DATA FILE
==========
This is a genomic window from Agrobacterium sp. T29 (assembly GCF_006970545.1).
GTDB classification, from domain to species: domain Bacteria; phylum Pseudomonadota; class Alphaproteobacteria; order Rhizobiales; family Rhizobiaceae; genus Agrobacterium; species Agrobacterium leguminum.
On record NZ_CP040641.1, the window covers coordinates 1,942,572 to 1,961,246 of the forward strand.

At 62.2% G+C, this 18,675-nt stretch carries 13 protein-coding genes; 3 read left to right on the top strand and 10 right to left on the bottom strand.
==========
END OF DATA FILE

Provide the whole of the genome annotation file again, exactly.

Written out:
This is a genomic window from Agrobacterium sp. T29 (assembly GCF_006970545.1).
GTDB classification, from domain to species: domain Bacteria; phylum Pseudomonadota; class Alphaproteobacteria; order Rhizobiales; family Rhizobiaceae; genus Agrobacterium; species Agrobacterium leguminum.
On record NZ_CP040641.1, the window covers coordinates 1,942,572 to 1,961,246 of the forward strand.

At 62.2% G+C, this 18,675-nt stretch carries 13 protein-coding genes; 3 read left to right on the top strand and 10 right to left on the bottom strand.